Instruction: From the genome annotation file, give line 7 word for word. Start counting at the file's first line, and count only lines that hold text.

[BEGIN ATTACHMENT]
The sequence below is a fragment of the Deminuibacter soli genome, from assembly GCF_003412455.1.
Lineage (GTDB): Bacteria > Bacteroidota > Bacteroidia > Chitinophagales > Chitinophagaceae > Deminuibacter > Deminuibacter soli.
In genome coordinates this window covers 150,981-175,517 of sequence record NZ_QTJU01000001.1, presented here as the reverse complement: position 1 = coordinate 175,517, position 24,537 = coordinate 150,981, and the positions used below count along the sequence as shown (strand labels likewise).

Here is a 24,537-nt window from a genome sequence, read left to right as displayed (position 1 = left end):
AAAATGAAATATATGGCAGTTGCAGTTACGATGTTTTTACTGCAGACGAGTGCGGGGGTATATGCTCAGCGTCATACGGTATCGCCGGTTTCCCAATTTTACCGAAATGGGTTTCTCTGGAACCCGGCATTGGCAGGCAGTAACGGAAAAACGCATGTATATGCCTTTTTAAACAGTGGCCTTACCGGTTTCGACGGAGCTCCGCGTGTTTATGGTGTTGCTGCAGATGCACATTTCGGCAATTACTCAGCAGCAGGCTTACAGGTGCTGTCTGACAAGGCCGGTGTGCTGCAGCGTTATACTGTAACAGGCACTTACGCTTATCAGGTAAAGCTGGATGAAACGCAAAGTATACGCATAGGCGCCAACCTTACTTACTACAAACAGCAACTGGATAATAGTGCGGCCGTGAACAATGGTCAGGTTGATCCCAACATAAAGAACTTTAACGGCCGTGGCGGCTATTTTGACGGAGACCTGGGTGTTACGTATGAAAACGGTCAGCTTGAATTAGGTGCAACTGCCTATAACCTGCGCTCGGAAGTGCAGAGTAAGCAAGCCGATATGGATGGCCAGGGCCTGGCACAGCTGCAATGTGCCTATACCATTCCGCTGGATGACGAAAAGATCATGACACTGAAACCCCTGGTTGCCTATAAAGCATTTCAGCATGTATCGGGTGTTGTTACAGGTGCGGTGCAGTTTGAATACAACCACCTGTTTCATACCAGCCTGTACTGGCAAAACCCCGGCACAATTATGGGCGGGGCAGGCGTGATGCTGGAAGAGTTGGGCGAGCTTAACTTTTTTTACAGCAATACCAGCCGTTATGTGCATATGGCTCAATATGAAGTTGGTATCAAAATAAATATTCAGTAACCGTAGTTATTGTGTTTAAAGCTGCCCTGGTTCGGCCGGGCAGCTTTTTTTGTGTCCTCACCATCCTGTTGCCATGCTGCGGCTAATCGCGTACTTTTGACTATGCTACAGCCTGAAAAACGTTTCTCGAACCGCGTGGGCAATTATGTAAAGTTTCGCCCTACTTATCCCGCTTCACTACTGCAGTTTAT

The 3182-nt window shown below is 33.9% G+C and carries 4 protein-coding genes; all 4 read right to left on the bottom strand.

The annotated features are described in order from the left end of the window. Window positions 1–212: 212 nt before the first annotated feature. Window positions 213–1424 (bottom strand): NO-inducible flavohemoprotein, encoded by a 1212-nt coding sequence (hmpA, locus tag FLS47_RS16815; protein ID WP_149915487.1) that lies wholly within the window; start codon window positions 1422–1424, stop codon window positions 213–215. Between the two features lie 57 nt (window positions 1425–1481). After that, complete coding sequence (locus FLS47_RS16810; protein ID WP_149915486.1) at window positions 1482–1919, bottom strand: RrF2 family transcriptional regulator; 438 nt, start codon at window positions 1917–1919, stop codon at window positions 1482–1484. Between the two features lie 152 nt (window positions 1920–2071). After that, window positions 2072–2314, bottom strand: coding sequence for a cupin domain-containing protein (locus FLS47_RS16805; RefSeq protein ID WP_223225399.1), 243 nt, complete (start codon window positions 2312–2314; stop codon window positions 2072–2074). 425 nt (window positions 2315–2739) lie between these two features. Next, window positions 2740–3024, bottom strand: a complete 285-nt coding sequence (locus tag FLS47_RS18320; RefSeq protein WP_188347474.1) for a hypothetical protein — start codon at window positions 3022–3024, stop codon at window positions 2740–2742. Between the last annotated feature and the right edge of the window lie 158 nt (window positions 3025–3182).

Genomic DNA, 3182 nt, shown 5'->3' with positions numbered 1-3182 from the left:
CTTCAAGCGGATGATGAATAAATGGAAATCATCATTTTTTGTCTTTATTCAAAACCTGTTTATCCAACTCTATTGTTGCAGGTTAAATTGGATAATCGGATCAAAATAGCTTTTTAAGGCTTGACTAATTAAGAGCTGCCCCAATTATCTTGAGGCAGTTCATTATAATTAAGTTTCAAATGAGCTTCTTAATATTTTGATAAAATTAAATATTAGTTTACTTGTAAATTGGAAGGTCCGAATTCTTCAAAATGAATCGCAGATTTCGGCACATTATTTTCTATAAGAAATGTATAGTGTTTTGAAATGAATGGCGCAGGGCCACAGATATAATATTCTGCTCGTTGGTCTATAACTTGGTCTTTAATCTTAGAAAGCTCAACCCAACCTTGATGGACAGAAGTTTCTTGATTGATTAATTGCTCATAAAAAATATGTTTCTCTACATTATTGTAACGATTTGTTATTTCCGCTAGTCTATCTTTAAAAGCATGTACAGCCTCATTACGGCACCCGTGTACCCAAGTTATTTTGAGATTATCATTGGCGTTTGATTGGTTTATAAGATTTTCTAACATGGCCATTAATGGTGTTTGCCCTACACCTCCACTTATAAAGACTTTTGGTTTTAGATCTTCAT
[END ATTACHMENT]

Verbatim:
The annotated features are described in order from the left end of the window. Window positions 1–212: 212 nt before the first annotated feature. Window positions 213–1424 (bottom strand): NO-inducible flavohemoprotein, encoded by a 1212-nt coding sequence (hmpA, locus tag FLS47_RS16815; protein ID WP_149915487.1) that lies wholly within the window; start codon window positions 1422–1424, stop codon window positions 213–215. Between the two features lie 57 nt (window positions 1425–1481). After that, complete coding sequence (locus FLS47_RS16810; protein ID WP_149915486.1) at window positions 1482–1919, bottom strand: RrF2 family transcriptional regulator; 438 nt, start codon at window positions 1917–1919, stop codon at window positions 1482–1484. Between the two features lie 152 nt (window positions 1920–2071). After that, window positions 2072–2314, bottom strand: coding sequence for a cupin domain-containing protein (locus FLS47_RS16805; RefSeq protein ID WP_223225399.1), 243 nt, complete (start codon window positions 2312–2314; stop codon window positions 2072–2074). 425 nt (window positions 2315–2739) lie between these two features. Next, window positions 2740–3024, bottom strand: a complete 285-nt coding sequence (locus tag FLS47_RS18320; RefSeq protein WP_188347474.1) for a hypothetical protein — start codon at window positions 3022–3024, stop codon at window positions 2740–2742. Between the last annotated feature and the right edge of the window lie 158 nt (window positions 3025–3182).